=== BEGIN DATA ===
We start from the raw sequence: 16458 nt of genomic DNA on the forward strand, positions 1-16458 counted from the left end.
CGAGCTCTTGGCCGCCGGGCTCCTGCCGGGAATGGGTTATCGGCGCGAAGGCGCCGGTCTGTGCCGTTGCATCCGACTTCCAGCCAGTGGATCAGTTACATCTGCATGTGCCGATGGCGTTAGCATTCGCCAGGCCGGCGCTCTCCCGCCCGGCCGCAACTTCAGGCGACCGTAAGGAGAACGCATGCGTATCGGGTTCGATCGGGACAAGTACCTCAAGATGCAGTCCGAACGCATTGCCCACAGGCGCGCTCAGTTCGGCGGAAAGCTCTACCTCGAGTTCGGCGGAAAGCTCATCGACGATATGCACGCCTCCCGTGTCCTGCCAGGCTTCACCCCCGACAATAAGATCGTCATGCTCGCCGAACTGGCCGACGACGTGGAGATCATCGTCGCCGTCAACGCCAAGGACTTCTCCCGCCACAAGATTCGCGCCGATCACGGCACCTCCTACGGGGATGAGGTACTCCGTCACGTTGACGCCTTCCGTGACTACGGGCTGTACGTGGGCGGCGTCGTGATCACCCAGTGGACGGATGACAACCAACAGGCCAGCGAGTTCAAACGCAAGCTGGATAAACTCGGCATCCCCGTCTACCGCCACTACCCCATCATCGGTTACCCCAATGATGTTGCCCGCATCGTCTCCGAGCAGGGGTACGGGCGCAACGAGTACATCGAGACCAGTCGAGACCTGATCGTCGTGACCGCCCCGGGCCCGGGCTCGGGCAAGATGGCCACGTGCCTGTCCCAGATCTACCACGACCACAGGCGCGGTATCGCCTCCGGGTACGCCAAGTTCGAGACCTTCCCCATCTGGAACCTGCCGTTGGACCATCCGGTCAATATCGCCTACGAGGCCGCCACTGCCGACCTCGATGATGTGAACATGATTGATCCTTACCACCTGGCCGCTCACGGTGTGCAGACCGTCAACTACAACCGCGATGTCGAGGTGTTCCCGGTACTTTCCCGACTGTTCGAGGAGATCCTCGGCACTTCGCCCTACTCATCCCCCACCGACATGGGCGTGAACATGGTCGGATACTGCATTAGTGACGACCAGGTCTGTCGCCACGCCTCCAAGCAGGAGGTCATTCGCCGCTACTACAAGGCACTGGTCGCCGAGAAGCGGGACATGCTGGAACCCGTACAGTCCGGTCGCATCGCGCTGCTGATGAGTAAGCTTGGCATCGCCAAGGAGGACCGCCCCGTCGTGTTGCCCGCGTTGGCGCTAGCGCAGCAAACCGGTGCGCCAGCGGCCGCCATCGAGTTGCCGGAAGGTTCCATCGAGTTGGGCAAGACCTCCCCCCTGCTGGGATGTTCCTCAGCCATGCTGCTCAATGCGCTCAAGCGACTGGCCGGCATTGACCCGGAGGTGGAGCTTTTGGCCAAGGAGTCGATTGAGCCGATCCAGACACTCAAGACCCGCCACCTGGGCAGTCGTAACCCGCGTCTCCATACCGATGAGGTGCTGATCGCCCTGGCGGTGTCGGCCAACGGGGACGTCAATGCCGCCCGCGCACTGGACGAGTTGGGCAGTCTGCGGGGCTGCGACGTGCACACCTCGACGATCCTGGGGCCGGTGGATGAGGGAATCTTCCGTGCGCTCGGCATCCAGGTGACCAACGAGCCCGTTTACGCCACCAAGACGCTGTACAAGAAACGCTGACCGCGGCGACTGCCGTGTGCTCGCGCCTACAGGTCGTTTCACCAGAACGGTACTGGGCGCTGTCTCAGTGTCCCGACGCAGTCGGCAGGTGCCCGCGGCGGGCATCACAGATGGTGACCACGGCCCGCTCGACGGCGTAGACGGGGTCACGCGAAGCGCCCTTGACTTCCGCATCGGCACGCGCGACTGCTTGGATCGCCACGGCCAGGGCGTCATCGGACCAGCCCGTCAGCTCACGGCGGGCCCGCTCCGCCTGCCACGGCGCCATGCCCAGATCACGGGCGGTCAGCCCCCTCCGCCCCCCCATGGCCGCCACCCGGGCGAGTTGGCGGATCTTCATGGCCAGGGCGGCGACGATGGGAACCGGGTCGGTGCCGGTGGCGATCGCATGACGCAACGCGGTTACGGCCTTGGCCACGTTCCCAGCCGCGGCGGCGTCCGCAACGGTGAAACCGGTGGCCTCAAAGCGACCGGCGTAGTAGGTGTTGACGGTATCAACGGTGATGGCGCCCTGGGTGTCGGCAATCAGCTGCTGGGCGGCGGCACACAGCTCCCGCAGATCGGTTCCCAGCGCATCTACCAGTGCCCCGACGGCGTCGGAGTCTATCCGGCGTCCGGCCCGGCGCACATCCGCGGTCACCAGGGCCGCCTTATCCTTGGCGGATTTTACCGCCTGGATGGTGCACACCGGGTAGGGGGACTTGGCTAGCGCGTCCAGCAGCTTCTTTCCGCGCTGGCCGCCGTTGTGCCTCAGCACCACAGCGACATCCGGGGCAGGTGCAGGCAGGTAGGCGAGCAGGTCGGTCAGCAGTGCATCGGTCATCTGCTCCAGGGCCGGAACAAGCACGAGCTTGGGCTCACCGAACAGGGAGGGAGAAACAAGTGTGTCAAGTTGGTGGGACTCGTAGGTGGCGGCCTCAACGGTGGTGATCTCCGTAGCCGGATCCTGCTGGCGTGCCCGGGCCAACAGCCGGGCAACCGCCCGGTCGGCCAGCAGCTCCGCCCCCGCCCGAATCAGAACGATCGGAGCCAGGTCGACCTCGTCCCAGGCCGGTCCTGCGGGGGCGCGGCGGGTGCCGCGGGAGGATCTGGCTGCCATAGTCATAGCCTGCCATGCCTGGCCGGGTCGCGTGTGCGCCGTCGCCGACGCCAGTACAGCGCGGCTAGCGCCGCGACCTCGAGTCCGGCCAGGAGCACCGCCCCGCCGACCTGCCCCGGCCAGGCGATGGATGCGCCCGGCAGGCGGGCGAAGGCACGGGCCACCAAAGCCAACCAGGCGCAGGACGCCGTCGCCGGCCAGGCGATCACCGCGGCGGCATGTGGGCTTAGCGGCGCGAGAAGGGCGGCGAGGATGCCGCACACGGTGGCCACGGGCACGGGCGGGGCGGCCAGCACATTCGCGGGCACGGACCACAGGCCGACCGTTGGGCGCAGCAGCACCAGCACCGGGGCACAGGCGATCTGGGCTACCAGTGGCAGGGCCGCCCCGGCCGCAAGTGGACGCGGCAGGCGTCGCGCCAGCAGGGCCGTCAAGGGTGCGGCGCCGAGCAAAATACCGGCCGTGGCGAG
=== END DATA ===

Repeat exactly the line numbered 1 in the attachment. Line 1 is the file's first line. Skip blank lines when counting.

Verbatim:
We start from the raw sequence: 16458 nt of genomic DNA on the forward strand, positions 1-16458 counted from the left end.